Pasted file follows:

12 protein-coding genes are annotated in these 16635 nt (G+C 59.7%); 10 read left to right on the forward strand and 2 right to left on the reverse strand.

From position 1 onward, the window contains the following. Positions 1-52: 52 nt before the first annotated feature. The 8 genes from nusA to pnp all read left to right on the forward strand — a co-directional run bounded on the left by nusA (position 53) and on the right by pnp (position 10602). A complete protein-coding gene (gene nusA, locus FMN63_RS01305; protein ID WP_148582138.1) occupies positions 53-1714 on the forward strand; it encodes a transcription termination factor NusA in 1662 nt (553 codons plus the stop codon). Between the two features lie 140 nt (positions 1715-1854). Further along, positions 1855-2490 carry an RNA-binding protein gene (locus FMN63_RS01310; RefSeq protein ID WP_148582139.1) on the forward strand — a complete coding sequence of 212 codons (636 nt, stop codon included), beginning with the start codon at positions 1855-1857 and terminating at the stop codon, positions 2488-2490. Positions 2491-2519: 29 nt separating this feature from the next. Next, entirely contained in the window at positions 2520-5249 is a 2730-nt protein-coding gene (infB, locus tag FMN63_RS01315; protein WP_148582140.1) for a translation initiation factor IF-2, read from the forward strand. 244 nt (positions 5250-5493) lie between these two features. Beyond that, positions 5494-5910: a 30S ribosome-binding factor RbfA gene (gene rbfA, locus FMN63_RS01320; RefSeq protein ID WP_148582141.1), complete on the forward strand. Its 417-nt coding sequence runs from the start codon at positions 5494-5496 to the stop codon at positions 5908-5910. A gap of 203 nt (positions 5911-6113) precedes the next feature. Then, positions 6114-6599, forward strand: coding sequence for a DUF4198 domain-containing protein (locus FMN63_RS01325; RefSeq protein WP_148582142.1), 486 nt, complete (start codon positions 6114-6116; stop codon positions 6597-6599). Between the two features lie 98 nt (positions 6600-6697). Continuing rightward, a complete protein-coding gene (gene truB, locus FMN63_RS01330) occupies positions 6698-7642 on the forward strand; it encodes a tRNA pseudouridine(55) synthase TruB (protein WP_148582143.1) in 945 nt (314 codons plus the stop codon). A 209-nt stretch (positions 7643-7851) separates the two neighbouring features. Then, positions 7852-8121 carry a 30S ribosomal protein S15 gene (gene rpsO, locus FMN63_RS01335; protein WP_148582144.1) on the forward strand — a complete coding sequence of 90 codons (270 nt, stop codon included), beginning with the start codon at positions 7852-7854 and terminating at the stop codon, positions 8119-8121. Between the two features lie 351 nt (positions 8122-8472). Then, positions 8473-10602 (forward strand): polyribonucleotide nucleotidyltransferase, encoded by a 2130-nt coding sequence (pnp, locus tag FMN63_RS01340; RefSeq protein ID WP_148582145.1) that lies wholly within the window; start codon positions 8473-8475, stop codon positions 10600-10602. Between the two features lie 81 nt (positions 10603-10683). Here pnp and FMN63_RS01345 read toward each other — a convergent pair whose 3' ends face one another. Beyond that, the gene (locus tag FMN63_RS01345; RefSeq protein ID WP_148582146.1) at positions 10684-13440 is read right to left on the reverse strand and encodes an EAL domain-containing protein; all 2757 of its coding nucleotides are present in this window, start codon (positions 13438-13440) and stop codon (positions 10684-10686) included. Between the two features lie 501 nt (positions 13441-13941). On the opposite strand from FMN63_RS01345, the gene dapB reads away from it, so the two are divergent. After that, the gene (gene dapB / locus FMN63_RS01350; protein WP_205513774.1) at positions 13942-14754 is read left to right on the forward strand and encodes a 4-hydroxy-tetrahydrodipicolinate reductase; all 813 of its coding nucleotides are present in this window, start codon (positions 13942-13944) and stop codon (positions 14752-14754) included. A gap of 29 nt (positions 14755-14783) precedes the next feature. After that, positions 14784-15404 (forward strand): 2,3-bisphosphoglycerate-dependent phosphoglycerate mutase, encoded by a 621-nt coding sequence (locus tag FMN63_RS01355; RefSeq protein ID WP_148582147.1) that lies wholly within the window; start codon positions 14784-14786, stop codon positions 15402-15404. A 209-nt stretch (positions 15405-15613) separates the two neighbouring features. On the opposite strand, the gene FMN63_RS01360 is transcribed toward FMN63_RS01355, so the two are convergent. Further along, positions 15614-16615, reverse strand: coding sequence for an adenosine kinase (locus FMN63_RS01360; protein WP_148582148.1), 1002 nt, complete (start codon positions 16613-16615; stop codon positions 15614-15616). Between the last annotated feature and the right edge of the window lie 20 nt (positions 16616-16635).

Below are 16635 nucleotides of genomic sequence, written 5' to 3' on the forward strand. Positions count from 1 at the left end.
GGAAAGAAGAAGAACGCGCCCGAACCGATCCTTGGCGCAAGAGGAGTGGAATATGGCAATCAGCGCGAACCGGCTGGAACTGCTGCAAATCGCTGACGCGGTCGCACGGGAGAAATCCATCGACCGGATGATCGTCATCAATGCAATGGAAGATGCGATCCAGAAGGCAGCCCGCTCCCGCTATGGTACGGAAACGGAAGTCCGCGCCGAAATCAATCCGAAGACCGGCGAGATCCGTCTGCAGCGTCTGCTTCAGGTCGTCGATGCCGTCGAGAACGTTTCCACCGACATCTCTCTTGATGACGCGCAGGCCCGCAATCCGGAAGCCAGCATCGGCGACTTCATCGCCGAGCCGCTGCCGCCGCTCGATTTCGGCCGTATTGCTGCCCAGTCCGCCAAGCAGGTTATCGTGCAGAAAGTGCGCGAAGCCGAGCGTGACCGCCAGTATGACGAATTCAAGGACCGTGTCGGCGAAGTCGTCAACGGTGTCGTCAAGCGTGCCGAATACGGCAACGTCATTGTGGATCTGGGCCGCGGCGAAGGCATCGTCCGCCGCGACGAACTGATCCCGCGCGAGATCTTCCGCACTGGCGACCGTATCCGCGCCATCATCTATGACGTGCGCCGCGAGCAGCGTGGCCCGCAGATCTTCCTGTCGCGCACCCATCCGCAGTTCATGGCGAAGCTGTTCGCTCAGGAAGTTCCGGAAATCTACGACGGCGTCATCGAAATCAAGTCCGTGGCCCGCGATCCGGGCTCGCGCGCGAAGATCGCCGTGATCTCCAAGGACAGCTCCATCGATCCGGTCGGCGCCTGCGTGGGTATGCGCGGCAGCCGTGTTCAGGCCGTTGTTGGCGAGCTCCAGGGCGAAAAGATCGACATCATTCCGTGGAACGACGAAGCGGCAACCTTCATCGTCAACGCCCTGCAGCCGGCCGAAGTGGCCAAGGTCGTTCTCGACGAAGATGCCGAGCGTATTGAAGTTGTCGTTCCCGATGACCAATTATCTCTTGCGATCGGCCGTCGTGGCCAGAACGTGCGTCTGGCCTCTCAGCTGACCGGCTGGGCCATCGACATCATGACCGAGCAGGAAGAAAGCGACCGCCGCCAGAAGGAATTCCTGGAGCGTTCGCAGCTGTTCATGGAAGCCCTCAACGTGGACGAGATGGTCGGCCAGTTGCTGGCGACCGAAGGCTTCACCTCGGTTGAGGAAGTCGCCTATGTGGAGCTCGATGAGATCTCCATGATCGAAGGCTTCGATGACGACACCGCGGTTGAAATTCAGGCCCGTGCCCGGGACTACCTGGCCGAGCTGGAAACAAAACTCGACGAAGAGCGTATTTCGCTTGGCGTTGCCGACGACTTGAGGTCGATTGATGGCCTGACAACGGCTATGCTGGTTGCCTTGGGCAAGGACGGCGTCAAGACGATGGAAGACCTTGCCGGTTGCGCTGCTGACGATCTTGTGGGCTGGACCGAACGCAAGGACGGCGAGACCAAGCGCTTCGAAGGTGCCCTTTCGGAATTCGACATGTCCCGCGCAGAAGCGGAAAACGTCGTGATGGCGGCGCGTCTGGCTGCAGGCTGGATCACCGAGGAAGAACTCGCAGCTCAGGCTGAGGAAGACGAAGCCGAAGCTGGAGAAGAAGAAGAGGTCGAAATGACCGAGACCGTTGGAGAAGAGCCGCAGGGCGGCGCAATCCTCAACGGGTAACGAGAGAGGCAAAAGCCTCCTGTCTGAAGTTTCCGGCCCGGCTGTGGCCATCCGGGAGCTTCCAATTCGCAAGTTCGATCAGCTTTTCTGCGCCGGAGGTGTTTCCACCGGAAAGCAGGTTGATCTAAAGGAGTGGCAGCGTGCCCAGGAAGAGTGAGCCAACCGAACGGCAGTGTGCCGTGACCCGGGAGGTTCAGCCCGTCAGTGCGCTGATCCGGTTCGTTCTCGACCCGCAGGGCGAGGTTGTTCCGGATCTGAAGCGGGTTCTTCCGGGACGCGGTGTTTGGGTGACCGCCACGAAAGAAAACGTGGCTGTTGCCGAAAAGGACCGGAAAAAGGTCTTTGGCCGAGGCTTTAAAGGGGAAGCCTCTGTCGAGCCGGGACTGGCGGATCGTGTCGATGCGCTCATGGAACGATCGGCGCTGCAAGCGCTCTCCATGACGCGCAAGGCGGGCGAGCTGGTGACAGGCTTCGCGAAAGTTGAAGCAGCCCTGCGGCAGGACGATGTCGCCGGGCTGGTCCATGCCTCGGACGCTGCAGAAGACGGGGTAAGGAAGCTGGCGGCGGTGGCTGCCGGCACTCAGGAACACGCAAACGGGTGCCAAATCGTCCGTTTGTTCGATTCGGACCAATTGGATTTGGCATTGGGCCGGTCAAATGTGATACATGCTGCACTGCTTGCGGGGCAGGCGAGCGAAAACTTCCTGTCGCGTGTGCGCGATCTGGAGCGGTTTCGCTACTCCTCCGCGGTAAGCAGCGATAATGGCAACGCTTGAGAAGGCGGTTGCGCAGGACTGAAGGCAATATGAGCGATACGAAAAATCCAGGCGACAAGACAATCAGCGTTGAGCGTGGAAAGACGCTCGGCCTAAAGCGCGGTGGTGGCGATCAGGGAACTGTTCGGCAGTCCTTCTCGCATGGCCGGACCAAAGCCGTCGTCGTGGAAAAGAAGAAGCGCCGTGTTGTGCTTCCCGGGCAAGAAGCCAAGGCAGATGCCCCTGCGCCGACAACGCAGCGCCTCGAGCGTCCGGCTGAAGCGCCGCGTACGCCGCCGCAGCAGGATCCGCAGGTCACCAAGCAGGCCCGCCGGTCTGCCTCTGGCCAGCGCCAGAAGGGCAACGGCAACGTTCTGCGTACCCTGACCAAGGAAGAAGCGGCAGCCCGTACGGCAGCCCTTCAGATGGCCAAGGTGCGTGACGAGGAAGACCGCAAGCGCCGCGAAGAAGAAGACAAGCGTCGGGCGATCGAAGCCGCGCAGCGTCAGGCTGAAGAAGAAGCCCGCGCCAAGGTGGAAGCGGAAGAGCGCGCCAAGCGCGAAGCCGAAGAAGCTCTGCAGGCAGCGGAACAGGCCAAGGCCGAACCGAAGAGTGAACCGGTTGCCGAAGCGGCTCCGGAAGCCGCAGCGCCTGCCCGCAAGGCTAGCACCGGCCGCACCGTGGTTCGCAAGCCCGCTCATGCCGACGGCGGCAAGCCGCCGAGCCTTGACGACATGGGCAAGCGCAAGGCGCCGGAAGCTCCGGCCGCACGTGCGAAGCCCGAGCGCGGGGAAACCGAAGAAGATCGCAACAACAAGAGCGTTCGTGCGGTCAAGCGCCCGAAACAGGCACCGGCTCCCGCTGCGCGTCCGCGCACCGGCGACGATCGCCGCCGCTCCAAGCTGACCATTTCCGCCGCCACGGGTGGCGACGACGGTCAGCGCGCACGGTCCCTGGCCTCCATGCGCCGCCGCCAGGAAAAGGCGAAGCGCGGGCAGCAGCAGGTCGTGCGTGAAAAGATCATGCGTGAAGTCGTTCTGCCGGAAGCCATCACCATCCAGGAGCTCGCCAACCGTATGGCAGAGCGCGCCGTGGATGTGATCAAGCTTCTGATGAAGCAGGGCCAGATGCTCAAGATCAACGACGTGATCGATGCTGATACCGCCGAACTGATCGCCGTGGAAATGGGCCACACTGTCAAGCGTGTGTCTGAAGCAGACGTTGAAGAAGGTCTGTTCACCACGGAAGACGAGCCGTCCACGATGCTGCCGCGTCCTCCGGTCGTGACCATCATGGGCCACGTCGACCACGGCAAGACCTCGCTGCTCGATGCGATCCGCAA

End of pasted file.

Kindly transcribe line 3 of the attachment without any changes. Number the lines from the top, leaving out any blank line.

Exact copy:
Below are 16635 nucleotides of genomic sequence, written 5' to 3' on the forward strand. Positions count from 1 at the left end.